The formidable American imports were represented by Atang Makgekgenene and Mike Stangl (Total Jimco), John Weir-Smith and Geoff Minnitt (Kopanong Hotel Superteam Jimco), Shameer Variawa and Nadeem Dudhia (Oven Fresh Biscuits Porter), Terence Marsh and Michael Whitehouse (Nashua Mobile Jimco) and Frikkie Botha and Blackie Swart (Procoat Jimco).

Variawa and Dudhia lead from the start but their race came to an early end when they were hit from behind by Harcus and Bergmann in the Adrenalise Corporate Entertainment BAT, which destroyed the power steering pump fitted to the rear of the Porter’s gearbox. Variawa’s race was run but Harcus was able to continue.

Corbett and Kelsey in the Century Property Developments BAT took advantage of this mishap and nipped into the lead with Gibson and Brown in the Praesidium Financial Services BAT in close pursuit.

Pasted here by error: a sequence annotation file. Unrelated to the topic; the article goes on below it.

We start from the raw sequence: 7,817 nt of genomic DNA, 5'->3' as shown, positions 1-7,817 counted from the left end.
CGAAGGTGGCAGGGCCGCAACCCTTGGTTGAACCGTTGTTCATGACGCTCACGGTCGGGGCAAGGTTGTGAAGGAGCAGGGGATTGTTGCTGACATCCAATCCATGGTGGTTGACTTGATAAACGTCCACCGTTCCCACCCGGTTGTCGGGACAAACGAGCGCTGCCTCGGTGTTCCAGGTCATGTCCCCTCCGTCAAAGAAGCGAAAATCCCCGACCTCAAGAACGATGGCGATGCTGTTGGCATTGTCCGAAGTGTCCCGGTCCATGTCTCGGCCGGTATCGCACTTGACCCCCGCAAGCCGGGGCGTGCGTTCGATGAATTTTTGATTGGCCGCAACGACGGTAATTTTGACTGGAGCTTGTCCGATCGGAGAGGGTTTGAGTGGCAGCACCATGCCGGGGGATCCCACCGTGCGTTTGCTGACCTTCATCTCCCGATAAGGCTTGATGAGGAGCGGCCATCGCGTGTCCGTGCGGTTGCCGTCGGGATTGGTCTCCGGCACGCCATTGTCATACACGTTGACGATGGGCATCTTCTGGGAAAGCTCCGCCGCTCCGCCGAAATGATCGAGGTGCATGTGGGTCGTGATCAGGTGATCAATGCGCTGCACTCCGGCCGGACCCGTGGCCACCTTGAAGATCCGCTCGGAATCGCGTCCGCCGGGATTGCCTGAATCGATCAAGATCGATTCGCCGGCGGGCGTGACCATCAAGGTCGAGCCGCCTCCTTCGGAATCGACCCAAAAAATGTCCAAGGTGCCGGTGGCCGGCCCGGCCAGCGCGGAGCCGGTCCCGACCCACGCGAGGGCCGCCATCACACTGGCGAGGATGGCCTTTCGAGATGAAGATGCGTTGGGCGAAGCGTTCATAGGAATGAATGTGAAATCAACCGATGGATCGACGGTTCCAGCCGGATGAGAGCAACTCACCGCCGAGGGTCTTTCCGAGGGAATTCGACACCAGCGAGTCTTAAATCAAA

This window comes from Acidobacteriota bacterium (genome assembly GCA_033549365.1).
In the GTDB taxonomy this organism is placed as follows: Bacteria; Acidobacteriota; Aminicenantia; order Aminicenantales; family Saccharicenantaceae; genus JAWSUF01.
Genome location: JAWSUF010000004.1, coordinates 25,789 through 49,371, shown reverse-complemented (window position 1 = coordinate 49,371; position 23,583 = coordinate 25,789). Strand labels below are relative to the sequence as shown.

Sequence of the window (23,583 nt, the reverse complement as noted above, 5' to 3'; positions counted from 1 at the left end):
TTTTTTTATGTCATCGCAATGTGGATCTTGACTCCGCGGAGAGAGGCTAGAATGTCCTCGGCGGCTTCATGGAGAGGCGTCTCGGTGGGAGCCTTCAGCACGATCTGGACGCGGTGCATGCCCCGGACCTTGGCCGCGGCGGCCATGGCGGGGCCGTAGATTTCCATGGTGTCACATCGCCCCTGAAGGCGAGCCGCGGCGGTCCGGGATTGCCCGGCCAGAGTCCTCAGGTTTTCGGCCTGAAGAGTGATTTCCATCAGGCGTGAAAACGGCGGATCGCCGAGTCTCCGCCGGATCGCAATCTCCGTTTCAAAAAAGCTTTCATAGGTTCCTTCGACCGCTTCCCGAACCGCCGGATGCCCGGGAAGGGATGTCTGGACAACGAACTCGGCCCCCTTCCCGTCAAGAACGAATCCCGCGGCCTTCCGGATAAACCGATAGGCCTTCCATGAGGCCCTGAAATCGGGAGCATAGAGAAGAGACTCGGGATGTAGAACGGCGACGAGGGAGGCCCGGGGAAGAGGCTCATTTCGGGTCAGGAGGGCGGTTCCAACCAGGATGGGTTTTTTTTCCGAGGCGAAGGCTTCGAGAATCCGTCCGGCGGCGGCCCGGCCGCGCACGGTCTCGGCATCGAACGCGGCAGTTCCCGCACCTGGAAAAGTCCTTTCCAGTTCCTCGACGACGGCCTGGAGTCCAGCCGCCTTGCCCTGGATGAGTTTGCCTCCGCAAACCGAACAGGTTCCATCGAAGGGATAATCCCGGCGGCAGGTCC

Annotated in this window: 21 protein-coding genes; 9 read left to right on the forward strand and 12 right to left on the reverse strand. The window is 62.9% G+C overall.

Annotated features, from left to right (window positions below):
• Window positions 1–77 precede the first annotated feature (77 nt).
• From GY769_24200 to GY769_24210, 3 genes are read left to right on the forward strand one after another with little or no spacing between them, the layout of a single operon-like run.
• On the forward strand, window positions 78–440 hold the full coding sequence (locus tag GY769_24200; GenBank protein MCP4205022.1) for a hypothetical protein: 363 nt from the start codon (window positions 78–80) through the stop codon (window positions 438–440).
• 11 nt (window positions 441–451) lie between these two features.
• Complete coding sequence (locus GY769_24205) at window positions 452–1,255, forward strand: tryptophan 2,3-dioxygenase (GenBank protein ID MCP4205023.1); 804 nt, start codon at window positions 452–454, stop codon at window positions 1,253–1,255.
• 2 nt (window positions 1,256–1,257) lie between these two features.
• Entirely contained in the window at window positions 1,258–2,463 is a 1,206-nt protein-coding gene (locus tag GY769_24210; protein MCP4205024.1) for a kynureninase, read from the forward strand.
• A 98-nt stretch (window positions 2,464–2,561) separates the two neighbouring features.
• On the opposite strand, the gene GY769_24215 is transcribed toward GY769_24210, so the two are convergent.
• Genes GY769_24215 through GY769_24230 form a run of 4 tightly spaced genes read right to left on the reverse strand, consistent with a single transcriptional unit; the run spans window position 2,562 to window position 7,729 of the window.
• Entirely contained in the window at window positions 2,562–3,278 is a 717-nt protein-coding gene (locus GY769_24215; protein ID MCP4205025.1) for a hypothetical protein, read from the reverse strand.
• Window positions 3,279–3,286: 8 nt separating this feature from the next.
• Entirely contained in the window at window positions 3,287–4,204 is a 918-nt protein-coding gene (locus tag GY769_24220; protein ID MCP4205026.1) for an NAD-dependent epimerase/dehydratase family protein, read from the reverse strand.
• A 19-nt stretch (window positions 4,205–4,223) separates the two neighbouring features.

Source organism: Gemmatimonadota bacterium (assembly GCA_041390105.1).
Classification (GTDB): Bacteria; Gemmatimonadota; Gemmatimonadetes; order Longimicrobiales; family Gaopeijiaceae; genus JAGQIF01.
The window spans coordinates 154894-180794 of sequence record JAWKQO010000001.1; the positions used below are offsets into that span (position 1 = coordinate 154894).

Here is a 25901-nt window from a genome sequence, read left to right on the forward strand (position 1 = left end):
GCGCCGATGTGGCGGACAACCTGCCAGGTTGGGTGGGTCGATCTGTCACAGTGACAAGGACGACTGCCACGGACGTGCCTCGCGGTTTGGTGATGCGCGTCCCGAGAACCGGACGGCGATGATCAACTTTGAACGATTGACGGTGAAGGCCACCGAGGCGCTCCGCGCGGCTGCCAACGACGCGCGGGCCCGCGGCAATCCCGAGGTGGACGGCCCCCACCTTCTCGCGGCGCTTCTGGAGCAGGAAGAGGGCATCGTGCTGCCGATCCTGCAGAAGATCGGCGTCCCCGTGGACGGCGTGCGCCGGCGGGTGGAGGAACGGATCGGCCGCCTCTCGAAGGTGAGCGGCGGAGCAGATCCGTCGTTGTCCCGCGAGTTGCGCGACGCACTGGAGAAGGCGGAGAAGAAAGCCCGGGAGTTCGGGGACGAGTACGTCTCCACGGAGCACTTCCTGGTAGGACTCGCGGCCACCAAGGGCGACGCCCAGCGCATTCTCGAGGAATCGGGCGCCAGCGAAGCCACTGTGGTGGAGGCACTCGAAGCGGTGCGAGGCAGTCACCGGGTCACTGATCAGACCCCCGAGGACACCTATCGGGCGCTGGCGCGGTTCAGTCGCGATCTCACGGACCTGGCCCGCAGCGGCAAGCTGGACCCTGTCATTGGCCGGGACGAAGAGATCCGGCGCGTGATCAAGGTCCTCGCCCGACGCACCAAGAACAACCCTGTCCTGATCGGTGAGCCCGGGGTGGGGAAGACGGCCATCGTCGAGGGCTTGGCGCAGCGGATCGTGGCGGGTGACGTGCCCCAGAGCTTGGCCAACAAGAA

Bertholdt and Kennerley were in contention until the gearbox on the BAT gave problems and they decided to retire rather than destroy the gearbox completely.

Nissan Dealer 400 winners Makgekgenene and Stangl started 83rd after not completing the Prologue and had a lot of ground to make up as did Weir-Smith and Minnitt who started stone last after the fuel pumps on their Jimco failed shortly before the start. Hasty repairs got them underway again but the problem recurred and they were forced into early retirement.

Corbett and Gibson swapped the lead throughout the race with Harper and Marsh involved in a battle for third place.

Makgekgenene and Stangl were carving their way to the front of the field when tragedy struck. The Total Jimco rolled down a mountainside and came to rest on trees. Stangl attempted to get out of the car, which upset the balance and it rolled further down the mountainside trapping him under the vehicle. Stangl died at the scene.